IN THE UNITED STATES DISTRICT COURT FOR THE NORTHERN DISTRICT OF ILLINOIS EASTERN DIVISION
March 30, 2010
VICTOR SANTANA, PLAINTIFF,
COOK COUNTY BOARD OF REVIEW, ET AL., DEFENDANTS.
MEMORANDUM OPINION AND ORDER
Victor Santana ("Santana") filed this action against the Cook County Board of Review ("Board") and its Commissioners Larry Rogers ("Rogers"), Joseph Berrios ("Berrios") and Brendan Houlihan ("Houlihan)(collectively "Commissioners") and against Board employees Scott Guetzow ("Guetzow"), Thomas Jaconetty ("Jaconetty") and John Sullivan ("Sullivan")(collectively "Board Employees"), seeking damages under 42 U.S.C. §1983 ("Section 1983") and the Racketeering Influenced and Corrupt Organizations Act ("RICO," 18 U.S.C. §§1961-1968).*fn1 This opinion addresses two motions to dismiss Santana's Amended Complaint ("AC") pursuant to Fed. R. Civ. P. ("Rule") 12(b)(6), the first by Rogers, Guetzow, Houlihan and Sullivan and the second by Berrios, Jaconetty and Board.*fn2 For the following reasons, each motion is granted in part and denied in part.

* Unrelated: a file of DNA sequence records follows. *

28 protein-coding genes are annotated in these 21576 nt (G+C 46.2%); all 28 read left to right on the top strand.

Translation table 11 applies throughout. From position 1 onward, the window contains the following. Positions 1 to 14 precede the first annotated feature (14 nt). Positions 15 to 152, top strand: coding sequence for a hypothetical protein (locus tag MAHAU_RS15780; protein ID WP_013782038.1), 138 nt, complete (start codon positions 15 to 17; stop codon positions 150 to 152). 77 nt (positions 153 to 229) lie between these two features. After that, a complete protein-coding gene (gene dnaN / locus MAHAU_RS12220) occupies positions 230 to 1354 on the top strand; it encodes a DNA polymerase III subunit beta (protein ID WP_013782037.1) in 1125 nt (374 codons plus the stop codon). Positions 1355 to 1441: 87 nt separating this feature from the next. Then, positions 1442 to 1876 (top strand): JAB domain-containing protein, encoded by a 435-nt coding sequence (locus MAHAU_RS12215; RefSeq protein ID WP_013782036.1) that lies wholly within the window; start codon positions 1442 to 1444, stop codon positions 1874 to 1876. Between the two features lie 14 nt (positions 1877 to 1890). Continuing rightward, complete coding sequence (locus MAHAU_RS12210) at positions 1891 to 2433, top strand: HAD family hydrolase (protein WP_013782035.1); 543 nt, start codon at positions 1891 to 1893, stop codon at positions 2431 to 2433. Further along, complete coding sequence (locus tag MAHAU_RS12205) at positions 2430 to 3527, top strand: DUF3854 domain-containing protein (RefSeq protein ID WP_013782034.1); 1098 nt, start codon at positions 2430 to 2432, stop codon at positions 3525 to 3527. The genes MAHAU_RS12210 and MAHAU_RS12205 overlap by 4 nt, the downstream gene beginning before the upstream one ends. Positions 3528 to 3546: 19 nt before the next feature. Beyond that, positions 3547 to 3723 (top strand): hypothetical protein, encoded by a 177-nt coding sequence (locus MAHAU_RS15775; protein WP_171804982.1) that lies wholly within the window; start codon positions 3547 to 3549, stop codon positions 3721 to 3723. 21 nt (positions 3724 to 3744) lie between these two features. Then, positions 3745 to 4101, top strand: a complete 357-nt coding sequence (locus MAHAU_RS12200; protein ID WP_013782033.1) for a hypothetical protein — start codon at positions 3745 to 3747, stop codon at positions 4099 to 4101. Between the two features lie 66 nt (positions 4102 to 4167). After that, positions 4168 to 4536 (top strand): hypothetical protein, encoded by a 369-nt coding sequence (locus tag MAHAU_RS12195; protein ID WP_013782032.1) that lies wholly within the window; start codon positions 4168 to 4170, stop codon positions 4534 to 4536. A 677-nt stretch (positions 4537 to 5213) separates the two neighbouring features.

Rule 12(b)(6) Standard
Under Rule 12(b)(6) a party may move for dismissal of a complaint on the ground of "failure to state a claim upon which relief can be granted." Bell Atl. Corp. v. Twombly, 550 U.S. 544, 562-63 (2007) was the first case to repudiate, as overly broad, the half-century-old Rule 12(b)(6) formulation announced in Conley v. Gibson, 355 U.S. 41, 45-46 (1957) "that a complaint should not be dismissed for failure to state a claim unless it appears beyond doubt that the plaintiff can prove no set of facts in support of his claim which would entitle him to relief." And post-Twombly cases have further reshaped a new Rule 12(b)(6) standard.